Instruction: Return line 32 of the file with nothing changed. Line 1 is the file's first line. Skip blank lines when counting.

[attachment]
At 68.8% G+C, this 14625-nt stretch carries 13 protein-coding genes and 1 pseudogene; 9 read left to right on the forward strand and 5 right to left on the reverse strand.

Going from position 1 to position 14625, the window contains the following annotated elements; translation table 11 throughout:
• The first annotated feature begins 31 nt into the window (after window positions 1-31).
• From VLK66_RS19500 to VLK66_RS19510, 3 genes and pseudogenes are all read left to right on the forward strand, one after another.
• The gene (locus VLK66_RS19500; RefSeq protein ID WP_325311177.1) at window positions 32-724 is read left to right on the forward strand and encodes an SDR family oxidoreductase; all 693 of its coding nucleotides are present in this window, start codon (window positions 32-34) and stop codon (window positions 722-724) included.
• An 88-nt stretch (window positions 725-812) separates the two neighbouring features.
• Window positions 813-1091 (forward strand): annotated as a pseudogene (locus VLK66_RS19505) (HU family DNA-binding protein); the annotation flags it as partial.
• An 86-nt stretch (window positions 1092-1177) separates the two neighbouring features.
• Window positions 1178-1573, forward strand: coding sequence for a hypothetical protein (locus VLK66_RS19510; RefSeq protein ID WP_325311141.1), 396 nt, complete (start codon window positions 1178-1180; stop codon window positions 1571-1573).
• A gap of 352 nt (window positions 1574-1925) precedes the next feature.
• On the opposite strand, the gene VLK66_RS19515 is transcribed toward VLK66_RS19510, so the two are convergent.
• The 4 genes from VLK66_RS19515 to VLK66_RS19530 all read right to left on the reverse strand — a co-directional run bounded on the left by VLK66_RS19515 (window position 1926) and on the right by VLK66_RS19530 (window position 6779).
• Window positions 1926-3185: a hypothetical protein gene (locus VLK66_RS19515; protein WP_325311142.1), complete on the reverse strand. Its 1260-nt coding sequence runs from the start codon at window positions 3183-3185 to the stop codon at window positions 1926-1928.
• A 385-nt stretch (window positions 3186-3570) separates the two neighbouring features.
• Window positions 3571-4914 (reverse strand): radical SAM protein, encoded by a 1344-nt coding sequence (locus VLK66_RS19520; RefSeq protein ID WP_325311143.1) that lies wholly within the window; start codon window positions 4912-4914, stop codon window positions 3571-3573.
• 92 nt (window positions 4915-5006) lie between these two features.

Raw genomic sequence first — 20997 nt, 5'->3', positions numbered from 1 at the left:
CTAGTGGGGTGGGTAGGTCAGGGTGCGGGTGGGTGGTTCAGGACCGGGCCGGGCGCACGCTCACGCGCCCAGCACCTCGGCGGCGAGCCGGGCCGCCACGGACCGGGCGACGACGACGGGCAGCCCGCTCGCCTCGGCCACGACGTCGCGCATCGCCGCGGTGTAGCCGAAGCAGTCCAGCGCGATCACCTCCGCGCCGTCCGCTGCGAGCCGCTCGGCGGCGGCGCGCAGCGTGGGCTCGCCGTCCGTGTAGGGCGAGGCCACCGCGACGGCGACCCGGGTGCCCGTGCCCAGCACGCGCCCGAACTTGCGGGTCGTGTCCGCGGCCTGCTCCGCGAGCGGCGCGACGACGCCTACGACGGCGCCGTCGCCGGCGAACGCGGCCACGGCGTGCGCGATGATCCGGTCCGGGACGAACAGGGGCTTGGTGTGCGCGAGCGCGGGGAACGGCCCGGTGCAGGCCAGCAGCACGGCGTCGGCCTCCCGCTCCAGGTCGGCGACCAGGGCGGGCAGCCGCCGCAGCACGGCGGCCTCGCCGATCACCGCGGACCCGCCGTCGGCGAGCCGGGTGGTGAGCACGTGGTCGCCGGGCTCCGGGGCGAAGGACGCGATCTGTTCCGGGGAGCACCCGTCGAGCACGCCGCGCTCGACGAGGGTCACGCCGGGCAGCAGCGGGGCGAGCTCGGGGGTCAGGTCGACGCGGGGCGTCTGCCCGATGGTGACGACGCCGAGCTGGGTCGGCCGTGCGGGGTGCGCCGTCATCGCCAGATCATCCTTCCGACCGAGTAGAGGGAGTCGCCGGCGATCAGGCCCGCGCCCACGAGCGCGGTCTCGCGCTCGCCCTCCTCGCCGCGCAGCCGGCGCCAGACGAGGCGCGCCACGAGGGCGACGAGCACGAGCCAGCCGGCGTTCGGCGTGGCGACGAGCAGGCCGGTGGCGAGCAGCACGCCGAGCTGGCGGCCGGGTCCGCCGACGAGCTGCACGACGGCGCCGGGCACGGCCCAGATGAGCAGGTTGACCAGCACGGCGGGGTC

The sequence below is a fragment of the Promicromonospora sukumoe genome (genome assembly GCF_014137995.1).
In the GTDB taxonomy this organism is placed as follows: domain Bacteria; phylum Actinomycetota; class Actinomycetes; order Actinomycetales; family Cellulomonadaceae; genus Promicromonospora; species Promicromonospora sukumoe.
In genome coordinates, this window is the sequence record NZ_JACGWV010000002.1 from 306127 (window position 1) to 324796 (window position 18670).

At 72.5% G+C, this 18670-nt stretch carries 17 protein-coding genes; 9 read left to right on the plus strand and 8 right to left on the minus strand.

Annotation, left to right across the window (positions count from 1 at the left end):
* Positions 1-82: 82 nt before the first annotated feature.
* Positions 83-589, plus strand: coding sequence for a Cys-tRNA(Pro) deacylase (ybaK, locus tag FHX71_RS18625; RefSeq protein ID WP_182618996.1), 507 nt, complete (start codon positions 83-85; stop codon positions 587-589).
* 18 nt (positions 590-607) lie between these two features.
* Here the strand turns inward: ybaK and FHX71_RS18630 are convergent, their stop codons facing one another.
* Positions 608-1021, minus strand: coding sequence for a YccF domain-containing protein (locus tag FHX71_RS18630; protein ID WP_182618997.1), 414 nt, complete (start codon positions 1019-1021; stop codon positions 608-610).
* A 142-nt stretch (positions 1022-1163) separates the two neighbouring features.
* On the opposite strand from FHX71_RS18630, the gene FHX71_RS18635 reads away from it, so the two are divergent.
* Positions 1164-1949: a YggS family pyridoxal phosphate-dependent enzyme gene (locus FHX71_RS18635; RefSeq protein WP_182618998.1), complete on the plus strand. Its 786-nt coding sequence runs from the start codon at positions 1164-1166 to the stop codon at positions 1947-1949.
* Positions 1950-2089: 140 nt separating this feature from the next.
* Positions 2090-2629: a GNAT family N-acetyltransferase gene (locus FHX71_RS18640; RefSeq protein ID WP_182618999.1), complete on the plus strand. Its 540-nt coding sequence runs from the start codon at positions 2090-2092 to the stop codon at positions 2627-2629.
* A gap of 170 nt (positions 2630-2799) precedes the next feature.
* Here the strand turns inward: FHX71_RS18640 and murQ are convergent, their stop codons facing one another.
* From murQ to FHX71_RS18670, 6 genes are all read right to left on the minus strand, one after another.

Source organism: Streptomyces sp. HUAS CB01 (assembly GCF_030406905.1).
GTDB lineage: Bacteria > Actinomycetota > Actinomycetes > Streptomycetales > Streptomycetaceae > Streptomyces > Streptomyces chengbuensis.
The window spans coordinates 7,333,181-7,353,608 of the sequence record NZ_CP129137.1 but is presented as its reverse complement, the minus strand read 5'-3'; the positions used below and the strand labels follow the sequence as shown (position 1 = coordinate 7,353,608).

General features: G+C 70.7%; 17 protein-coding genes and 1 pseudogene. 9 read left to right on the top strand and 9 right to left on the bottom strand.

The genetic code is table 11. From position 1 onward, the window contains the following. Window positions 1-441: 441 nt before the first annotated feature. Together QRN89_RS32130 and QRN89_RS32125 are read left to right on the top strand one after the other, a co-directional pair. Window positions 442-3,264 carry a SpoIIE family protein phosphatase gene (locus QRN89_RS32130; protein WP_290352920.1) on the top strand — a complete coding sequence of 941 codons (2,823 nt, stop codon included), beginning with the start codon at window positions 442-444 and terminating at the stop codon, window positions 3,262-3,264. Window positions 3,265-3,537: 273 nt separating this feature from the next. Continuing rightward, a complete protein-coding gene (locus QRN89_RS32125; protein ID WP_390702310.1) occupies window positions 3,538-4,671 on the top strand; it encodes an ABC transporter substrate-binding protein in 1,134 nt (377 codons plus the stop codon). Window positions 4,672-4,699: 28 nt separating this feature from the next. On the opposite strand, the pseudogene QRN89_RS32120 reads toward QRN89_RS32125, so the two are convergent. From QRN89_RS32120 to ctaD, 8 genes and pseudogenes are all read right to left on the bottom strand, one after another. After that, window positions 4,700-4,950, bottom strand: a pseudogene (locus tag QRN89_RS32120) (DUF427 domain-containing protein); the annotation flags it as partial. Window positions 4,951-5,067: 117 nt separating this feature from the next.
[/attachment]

* Positions 1950-2089: 140 nt separating this feature from the next.